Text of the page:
Numbers of requested cetacean “Takes” by level B harassment of marine mammals:

  • Odontoceti 
  • Sperm whale: 3
  • Kogia spp. (Pygmy and dwarf sperm whale) 2.1 1 0.62 (0.31)—Pygmy sperm whale 0.44 (0.22)—Dwarf sperm whale 2
  • Small (Mesoplodon and Cuvier’s) beaked whale 3.7 2 3.51 (3.51)—Mesoplodon beaked whale 3.1 (3.1)—Cuvier’s beaked whale 2
  • Killer whale 0.40 0 0 0
  • Short-finned pilot whale 6.3 3 2.65 (0.42) 19
  • False killer whale 2.7 1 4.63 (0.13) 36
  • Melon-headed whale 9.1 4 5.17 (0.18) 118
  • Pygmy killer whale 1.1 0 0 0
  • Risso’s dolphin 10.0 4 0.57 (0.25) 9
  • Bottlenose dolphin 32 
  • Bottlenose dolphin Northern GOM oceanic stock 18
  • Rough-toothed dolphin 6.7 3 0.6 (0.11) 16
  • Fraser’s dolphin 1.9 1 NA (NA) 117
  • Striped dolphin 51.5 23 1.35 (0.69) 45
  • Pantropical spotted dolphin 582.6 259 0.76 (0.76) 259
  • Atlantic spotted dolphin 2.2 1 NA (NA) 15
  • Spinner dolphin 72.6 32 4.98 (1.61) 99
  • Clymene dolphin 45.6 20 1.14 (0.3) 75 (Source Page 16)

Note: There is no way that Woods Hole can guarantee there will be no incidents of injury and mortality.

Seismic Survey

Diagram of a Seismic Survey

The claim that seismic testing does not cause harm provided by Woods Hole is weak and outdated:

“The effects of sounds from air guns could include one or more of the following: tolerance, masking of natural sounds, behavioral disturbance, and at least in theory, temporary or permanent hearing impairment, or non-auditory physical or physiological effects (Richardson et al. 1995; Gordon et al. 2004; Nowacek et al. 2007; Southall et al. 2007). Permanent hearing impairment, in the unlikely event that it occurred, would constitute injury, but temporary threshold shift (TTS) is not an injury (Southall et al. 2007). Although the possibility cannot be entirely excluded, it is unlikely that the project would result in any cases of temporary or permanent hearing impairment, or any significant non-auditory physical or physiological effects. If marine mammals encounter the survey while it is underway, some behavioral disturbance could result, but this would be localized and short-term. As a result of the monitoring and mitigation measures, no marine mammals are expected to be exposed to sounds from the survey at levels causing behavioral disturbance”. (Source Page 16)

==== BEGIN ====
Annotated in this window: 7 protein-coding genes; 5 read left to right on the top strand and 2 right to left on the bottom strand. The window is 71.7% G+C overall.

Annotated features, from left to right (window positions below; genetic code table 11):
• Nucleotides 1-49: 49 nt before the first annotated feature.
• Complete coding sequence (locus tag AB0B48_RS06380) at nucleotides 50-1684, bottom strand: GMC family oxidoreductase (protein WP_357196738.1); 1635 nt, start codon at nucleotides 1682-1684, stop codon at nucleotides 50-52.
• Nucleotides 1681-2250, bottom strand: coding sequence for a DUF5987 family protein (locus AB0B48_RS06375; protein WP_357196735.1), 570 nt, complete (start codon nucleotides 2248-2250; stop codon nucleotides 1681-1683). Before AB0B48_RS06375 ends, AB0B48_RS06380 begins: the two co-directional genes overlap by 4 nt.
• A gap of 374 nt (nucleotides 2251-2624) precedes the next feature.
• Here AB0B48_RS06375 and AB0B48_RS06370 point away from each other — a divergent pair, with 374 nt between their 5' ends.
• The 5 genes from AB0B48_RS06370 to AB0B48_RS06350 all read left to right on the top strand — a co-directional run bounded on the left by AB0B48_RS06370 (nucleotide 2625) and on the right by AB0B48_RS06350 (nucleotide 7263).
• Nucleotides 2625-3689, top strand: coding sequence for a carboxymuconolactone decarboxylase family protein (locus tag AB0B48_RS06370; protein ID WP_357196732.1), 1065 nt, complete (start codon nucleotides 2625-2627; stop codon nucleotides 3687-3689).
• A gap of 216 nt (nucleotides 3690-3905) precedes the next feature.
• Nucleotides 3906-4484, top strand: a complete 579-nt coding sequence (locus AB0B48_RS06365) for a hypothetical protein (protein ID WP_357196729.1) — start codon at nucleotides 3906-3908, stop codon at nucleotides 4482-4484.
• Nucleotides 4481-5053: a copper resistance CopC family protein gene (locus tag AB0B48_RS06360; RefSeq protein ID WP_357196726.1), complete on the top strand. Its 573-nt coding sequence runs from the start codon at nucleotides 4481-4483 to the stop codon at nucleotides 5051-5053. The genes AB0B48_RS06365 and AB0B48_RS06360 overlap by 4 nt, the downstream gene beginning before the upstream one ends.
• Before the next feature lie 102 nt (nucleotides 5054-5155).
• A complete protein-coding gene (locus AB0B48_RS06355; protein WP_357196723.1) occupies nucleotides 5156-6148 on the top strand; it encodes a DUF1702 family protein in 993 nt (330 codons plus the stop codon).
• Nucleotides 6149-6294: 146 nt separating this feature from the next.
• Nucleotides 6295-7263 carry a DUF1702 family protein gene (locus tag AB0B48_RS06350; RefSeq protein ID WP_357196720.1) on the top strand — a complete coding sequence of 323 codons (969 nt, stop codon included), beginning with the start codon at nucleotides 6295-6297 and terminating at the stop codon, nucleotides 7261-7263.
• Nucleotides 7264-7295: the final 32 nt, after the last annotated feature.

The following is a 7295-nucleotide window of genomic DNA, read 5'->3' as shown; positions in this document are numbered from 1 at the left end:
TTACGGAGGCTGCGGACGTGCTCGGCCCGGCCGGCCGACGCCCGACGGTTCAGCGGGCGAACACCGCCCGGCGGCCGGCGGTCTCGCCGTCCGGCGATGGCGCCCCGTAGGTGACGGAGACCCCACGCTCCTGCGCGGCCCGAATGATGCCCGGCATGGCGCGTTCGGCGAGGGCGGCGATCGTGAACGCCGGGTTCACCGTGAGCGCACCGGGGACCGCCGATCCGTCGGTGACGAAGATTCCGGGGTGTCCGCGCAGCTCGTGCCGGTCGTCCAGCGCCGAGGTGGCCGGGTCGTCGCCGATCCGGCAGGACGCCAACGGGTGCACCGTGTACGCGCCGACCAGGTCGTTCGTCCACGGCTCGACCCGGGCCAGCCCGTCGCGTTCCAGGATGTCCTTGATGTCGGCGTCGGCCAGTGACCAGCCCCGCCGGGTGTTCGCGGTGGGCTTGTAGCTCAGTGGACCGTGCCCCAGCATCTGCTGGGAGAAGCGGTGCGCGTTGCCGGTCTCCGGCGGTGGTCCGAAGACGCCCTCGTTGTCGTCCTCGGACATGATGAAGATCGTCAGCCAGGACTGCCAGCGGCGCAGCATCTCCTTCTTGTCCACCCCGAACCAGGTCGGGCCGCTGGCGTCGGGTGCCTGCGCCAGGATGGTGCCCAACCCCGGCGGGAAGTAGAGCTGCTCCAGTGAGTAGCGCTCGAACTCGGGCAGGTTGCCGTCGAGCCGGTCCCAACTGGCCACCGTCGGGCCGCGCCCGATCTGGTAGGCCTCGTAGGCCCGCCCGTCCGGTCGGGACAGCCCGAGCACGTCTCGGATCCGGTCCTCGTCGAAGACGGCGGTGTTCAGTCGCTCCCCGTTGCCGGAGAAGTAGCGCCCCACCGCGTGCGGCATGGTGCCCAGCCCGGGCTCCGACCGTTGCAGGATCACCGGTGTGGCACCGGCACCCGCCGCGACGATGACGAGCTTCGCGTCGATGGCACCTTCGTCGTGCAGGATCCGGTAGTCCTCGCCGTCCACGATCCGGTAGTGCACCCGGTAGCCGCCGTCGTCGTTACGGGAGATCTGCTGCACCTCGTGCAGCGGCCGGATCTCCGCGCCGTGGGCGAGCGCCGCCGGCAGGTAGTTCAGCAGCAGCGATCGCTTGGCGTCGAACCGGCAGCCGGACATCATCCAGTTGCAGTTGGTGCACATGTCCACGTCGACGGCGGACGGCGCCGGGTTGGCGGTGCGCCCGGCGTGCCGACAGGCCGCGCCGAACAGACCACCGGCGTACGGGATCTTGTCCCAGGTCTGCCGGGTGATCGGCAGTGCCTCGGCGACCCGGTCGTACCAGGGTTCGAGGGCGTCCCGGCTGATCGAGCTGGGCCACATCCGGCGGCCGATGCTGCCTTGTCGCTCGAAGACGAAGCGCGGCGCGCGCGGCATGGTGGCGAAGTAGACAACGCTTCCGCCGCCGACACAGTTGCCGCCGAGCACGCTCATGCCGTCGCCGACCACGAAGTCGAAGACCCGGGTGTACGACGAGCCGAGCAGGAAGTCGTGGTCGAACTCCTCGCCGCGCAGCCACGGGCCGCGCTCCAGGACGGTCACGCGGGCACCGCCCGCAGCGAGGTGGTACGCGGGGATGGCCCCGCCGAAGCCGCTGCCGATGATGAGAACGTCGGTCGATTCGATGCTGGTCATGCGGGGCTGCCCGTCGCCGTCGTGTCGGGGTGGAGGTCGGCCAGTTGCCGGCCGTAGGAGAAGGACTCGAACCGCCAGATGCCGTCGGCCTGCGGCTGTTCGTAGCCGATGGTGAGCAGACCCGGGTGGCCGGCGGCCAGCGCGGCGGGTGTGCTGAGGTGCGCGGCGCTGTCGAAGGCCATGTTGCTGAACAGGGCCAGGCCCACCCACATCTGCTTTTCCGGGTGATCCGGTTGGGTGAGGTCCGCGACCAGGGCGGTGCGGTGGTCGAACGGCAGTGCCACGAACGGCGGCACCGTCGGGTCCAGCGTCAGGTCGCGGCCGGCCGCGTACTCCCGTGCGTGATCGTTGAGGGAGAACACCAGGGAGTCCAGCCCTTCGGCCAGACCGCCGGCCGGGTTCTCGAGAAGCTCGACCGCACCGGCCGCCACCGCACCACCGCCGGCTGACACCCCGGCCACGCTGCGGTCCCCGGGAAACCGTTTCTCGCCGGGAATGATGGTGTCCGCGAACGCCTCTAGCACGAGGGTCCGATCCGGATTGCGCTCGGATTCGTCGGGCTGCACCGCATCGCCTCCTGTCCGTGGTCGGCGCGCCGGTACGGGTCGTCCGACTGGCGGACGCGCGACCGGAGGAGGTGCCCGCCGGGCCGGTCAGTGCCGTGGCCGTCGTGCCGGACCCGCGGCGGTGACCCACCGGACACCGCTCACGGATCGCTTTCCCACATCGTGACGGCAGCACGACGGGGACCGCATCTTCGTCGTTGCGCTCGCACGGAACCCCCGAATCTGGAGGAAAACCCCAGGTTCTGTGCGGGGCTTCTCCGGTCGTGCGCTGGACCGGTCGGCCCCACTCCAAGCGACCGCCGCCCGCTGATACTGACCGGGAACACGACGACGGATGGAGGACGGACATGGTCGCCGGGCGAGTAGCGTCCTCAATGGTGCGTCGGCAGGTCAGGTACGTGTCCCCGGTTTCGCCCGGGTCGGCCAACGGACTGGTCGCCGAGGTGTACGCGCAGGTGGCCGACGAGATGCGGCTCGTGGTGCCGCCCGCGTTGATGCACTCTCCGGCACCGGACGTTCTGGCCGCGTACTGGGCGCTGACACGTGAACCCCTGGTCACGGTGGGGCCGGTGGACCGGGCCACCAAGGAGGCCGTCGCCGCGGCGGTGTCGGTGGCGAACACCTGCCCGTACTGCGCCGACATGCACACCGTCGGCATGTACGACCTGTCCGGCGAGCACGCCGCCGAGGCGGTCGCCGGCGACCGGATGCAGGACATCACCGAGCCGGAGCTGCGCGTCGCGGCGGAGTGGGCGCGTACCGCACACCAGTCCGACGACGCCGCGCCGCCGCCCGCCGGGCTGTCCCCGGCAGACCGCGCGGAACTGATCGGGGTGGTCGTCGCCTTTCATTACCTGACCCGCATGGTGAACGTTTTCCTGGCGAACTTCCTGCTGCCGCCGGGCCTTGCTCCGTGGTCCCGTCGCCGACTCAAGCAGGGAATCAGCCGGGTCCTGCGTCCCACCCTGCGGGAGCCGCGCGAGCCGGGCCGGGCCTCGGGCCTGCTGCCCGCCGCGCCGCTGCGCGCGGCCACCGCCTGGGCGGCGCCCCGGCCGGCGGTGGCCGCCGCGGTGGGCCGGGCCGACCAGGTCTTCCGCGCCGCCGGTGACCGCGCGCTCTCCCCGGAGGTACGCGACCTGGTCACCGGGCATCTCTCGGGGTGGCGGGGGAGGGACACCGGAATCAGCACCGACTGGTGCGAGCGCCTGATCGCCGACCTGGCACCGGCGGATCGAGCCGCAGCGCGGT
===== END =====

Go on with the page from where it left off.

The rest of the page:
Although Woods Hole states the airguns will emit decibels between 160 and 190 dB the air guns are capable of reaching 230dB and can cause hearing damage,bleeding of the brain,behavioral issues,and strandings. The proposed permit would allow Woods Hole to run air guns in the two survey areas non stop for 96 hours at each location.  When a survey was suspended in 2012 in the same area Michael Jasny of Natural Resources Defense Council had this to say: “Imagine dynamite going off in your neighborhood for days, months on end,” said Michael Jasny, a senior policy analyst at the NRDC. That’s the situation these animals are facing.”(Source) Marine mammals depend on their sensitive hearing for survival. Hearing loss for a cetacean can mean inability to function, hunt, navigate and cause death.

By Ocean Conservation Research

By Ocean Conservation Research

Listen the underwater explosion created by an airgun. See the explosion created by just one air-gun.

Blue Voice was on the scene as 2800 dolphins continued to wash up on the beaches of North Peru

Blue Voice was on the scene as 2800 dolphins continued to wash up on the beaches of North Peru.

Everyday more instances of injury and death due to seismic testing are being documented. While almost all oil and gas exploration companies deny harm to marine life can be caused by seismic testing non profit organizations and ocean advocates are compiling proof that in-fact seismic testing is deadly to marine life as can be seen in Peru in April of 2012 where 2800 dolphins washed ashore. Hardy Jones of Blue Voice.org working with Veterinarian Carlos Yaipén’s released these test results taken from viable dolphin tissue samples: